Those who create a limited liability company (LLC) for a business ordinarily do so for personal protection and flexible taxation opportunities. Members of an LLC have more protection from the risk of personal liability for business matters than owner(s) of sole proprietorships and partnerships.
The separation created by establishing an LLC allows a business owner to avoid significant personal financial or legal responsibility for issues related to the business. As such, the owner’s assets or future income aren’t usually at risk if anyone sues the business, and creditors usually can’t hold them responsible for the business’s debts.
However, creditors often become quite aggressive when a business closes and will do whatever it takes to secure repayment. As a result, filing for Chapter 7 bankruptcy as part of the organizational dissolution process may be a very smart move for a sole member/owner who is planning to close an LLC.
Creditors could ask the court to pierce the corporate veil
There are many variables in play when a business closes without fully resolving its debts. Frequently, creditors can demand repayment by pursuing company assets. Creditors that don’t receive payment might seek to hold the business owner personally responsible.
In a variety of circumstances, they can ask the court to pierce the corporate veil. Essentially, due to some kind of misconduct, plaintiffs can ask the courts to hold an individual directly responsible for the obligations of an organization. Simple paperwork and accounting errors might put someone at risk of the courts agreeing to such an effort if they close a business with large debts outstanding.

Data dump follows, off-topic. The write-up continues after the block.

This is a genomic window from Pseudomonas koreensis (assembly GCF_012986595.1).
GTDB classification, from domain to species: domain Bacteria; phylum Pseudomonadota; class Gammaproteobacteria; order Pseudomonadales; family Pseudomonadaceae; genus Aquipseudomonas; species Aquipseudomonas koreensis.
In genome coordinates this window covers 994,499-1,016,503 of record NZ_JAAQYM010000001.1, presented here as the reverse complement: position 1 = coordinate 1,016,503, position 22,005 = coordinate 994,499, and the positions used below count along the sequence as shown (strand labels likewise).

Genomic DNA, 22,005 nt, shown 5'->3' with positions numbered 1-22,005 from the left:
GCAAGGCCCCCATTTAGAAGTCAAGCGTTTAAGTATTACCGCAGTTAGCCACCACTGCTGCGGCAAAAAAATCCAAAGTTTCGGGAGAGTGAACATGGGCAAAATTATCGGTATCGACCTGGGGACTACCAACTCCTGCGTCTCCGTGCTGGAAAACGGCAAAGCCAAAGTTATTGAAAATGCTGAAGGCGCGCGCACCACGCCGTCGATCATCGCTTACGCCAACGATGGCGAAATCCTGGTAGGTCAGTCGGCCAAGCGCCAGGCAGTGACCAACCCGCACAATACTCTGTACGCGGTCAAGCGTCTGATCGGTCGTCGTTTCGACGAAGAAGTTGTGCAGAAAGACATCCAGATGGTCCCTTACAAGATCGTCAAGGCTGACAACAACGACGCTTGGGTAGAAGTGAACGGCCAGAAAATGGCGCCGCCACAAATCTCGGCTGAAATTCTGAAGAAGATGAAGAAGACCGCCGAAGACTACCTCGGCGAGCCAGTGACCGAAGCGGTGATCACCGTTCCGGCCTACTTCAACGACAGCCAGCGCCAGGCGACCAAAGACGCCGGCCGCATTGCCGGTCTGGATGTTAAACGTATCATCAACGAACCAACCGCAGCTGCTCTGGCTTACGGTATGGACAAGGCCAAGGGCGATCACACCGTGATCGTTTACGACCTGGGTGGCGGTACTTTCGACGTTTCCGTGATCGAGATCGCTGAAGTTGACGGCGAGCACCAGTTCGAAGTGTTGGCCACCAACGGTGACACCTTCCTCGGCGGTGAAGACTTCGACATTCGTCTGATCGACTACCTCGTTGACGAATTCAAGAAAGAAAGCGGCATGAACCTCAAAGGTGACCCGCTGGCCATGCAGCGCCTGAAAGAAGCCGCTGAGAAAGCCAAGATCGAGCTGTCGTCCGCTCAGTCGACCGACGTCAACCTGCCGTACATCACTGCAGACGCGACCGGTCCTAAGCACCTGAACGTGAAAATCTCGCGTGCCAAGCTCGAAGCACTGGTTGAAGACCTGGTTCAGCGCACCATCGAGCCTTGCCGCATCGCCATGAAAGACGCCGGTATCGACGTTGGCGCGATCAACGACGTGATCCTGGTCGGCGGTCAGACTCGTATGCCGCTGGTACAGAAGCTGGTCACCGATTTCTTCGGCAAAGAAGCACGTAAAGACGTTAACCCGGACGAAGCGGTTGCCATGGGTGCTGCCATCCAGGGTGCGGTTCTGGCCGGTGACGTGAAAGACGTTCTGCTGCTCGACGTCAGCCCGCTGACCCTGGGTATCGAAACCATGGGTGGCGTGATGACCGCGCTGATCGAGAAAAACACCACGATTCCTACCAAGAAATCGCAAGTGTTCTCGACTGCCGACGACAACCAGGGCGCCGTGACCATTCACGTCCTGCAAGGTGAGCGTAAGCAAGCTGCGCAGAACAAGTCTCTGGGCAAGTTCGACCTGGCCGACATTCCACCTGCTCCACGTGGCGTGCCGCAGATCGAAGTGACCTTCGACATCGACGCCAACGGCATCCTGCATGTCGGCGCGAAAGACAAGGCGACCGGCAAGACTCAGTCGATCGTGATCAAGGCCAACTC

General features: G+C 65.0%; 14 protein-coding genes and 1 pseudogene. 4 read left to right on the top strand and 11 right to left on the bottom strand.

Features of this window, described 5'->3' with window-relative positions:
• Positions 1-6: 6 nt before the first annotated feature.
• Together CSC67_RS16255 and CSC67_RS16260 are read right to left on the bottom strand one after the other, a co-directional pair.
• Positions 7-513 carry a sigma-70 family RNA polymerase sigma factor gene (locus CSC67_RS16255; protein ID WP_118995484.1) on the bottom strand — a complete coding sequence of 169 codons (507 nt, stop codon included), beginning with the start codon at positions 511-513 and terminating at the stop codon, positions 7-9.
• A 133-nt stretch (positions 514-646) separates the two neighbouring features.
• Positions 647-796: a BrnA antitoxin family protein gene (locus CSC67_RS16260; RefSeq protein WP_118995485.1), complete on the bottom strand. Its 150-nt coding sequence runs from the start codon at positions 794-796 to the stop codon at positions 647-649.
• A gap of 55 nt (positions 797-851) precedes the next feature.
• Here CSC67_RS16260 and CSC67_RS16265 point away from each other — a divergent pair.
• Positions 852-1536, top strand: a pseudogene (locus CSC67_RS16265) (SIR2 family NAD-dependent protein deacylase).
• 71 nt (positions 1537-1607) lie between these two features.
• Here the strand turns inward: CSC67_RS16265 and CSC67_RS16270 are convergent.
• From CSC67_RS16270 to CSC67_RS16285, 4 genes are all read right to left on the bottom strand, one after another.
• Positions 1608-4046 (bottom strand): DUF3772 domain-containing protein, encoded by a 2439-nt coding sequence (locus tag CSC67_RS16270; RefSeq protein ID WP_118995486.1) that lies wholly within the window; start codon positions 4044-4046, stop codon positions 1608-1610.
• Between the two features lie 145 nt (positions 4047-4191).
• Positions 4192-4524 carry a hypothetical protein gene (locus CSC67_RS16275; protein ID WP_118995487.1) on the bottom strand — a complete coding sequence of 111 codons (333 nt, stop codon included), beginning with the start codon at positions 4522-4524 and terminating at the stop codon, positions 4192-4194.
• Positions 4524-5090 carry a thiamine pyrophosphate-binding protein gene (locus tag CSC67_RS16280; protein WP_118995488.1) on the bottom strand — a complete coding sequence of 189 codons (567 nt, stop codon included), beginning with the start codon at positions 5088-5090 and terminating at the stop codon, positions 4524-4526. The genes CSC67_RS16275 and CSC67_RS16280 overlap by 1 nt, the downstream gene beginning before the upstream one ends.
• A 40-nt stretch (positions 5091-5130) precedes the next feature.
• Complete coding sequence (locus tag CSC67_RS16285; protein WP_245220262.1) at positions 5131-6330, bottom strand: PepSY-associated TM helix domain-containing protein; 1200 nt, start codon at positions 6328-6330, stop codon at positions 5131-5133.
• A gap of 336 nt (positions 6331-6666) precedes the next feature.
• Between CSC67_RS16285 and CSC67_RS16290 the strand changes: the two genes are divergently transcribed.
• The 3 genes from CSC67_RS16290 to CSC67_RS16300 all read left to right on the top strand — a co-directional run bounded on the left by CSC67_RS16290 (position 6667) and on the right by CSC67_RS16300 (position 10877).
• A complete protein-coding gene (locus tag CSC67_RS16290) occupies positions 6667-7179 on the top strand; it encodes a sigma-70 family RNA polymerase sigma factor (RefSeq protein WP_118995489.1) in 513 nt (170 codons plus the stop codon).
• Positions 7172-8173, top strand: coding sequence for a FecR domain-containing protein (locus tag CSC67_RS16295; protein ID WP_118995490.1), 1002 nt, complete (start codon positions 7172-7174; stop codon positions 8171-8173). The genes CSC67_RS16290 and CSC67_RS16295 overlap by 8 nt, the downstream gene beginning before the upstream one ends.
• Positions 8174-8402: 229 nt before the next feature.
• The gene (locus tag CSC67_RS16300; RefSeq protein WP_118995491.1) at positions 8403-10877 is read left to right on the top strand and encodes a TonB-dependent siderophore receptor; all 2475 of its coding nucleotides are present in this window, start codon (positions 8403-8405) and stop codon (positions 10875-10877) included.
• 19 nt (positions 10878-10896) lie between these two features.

In a Chapter 7 filing, the trustee appointed by the courts will sell off or liquidate certain business assets, which will then lead to partial repayment of certain financial obligations. By pursuing a Chapter 7 bankruptcy that will discharge remaining debts at the end of the process, the business owner can prevent unsecured creditors from pursuing lawsuits against them or the organization related to discharged debt.
Liquidation bankruptcy can also benefit a business for other reasons
Chapter 7 bankruptcy can lead to a relatively quick and simple process for selling off resources and preparing for the final dissolution of an organization. Especially when a business has substantial debt, preparing for Chapter 7 bankruptcy can be quite a challenge.
Bringing in professional support can help entrepreneurs and business owners make the most of a Chapter 7 bankruptcy filing. That guidance can also lend itself to streamlining the rest of the winddown process as well.